I have been playing around with a newly “completed” manuscript, tinkering really. Actually, I’m not doing much of anything. An editor that I greatly respect has just finished combing it for…issues. She’s been doing all the work. At the top of that manuscript is a title, and right below it, a second title, an alternate. The first is more poetic than the other, you might say, but the second is more succinct and clear.
“Which one do you like?” I asked. She chose the first over the second because the subtitle included words she believed were essential to the meaning of the manuscript. The second, she thought, included a word that was probably overused. Several others have read the manuscript and they made the same conclusion. So, was it a visceral response? Was it sheer math? (Too many other books with the same title or combination of words—think: The Girl With the…) Or was it something else, something that’s hard to get one’s head or heart around? Mysterious? Challenging? Compelling? What is it that makes a great title?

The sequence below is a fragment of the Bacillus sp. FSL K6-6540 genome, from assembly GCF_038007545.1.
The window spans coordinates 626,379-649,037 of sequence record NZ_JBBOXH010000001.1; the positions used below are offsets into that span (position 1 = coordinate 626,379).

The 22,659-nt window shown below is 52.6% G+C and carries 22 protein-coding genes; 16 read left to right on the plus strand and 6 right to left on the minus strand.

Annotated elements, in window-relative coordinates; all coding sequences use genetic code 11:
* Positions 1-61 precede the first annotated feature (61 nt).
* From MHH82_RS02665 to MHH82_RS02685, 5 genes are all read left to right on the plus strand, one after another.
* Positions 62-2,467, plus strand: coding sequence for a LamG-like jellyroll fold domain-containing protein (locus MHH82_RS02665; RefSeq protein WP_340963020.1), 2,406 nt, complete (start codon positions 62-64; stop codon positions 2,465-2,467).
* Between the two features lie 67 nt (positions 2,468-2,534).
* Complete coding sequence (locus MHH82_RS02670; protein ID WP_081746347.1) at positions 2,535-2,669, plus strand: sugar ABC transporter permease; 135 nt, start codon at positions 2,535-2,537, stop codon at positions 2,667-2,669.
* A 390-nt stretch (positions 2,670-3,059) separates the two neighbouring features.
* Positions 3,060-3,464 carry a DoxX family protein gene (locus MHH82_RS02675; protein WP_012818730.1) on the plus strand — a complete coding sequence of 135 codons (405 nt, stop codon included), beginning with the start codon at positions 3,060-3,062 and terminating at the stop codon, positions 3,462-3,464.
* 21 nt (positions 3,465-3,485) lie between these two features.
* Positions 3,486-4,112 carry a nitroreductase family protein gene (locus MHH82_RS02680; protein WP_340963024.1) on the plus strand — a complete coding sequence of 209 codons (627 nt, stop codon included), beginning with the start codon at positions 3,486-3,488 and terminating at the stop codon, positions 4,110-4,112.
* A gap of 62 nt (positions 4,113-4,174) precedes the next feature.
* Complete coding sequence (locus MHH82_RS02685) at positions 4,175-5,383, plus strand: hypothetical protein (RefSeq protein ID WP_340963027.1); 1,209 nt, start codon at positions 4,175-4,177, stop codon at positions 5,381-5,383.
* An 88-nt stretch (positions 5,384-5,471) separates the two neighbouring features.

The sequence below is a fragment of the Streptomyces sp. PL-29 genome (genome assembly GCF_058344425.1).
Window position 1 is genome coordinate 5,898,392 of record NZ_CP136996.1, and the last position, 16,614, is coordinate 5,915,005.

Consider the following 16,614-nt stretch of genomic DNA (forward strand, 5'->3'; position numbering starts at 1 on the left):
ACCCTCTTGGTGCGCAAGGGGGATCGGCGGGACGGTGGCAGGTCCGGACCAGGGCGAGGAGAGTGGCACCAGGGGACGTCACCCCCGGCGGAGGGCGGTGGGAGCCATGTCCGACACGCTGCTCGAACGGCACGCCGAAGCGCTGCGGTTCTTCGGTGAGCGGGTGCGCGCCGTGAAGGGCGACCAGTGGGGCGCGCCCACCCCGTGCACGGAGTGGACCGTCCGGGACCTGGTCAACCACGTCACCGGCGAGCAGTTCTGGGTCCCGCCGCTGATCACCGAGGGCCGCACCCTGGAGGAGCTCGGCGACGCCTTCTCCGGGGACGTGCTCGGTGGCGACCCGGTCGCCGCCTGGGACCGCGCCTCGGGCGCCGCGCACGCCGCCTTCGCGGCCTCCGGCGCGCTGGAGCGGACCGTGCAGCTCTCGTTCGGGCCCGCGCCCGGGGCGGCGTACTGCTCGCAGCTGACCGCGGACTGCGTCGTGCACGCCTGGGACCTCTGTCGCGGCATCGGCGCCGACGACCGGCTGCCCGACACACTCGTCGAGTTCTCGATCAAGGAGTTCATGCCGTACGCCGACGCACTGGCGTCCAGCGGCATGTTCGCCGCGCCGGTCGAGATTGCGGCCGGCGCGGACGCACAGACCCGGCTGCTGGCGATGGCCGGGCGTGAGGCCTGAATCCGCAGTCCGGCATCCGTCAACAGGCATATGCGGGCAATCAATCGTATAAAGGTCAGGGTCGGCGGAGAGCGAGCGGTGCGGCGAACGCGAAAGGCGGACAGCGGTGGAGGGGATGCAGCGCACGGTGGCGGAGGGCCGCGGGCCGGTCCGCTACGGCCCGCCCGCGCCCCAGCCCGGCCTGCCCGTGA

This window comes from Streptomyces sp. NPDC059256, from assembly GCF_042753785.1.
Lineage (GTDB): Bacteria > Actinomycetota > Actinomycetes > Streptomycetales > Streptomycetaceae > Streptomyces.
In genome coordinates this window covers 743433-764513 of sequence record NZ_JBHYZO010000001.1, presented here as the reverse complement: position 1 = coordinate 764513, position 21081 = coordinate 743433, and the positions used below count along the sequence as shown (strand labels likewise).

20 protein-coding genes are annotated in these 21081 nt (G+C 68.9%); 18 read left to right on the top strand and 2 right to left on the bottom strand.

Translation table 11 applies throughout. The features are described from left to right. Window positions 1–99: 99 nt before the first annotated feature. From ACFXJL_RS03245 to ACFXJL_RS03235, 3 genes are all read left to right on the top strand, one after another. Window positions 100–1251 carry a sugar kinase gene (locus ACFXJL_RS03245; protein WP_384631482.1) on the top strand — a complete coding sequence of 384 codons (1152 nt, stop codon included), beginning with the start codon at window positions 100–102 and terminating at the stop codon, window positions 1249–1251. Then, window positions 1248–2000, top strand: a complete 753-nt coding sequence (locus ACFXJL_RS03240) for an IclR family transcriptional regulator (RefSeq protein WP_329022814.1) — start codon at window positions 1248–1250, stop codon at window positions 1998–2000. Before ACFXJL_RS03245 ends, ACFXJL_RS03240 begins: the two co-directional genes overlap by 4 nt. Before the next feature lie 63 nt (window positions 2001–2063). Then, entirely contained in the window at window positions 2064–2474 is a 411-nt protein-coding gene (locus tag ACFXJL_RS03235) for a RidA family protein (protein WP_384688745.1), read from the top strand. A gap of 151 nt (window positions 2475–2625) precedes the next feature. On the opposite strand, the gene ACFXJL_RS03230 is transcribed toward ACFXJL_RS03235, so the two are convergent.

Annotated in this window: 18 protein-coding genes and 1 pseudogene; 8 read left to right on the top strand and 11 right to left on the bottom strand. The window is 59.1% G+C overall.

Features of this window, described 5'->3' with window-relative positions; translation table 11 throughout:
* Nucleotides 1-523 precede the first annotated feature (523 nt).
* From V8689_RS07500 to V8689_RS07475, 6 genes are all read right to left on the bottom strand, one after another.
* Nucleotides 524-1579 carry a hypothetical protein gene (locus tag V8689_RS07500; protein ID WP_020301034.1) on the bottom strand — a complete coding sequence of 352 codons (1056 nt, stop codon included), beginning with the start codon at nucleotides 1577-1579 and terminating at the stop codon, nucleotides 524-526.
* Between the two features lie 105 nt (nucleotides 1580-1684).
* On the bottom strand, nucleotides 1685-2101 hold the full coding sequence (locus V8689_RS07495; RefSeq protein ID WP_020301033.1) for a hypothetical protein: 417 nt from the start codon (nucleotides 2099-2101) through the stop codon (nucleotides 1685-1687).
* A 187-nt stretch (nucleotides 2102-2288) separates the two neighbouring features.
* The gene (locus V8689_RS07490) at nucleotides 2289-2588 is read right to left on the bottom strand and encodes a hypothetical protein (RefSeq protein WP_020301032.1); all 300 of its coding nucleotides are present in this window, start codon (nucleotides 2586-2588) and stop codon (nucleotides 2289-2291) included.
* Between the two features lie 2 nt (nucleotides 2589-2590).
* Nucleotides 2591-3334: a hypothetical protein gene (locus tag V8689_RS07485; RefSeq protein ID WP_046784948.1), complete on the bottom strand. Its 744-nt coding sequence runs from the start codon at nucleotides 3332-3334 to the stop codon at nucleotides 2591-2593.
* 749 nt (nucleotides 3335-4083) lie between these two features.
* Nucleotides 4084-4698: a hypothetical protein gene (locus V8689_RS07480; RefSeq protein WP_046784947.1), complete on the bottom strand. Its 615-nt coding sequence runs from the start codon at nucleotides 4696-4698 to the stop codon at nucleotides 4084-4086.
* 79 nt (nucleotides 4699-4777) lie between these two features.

Great books are memorable in their entirety; they’re great stories. But many times, books stand out simply because of the title. And there are the few that are great literature and possess wonderful, unforgettable names.
What a fantastic title! Now, put that up against another great piece of literature.
War and Peace
Frankly, too general. I can’t imagine a publisher today agreeing with Tolstoy on that one.
Zen and the Art of Motorcycle Maintenance
A Confederacy of Dunes
Everything I Never Told You
How could you not pick up Celeste Ng’s book and not read at least the first page?
It reminds me of another intriguing one.
The Curious Incident of the Dog in the Night-Time
You also have the absurdly silly or provocative. The novelty acts.
Cloudy with a Chance of Meatballs
John Dies at the End
Sex, Drugs, and Cocoa Puffs
Steal This Book
And the titles lifted from other works of literature.
Of Mice and Men—Steinbeck snatched the phrase from the Robert Burns poem, “The Mouse.”
As I Lay Dying—Faulkner took it from Homer’s The Odyssey.
A Farewell to Arms—Hemingway lifted this title from a poem by the Elizabethan writer, George Peele.
I Heart You, You Haunt Me
How to Poo at Work
Yep, a real book.
Your favorite titles? Or maybe the worst you’ve ever seen? Let’s hear them.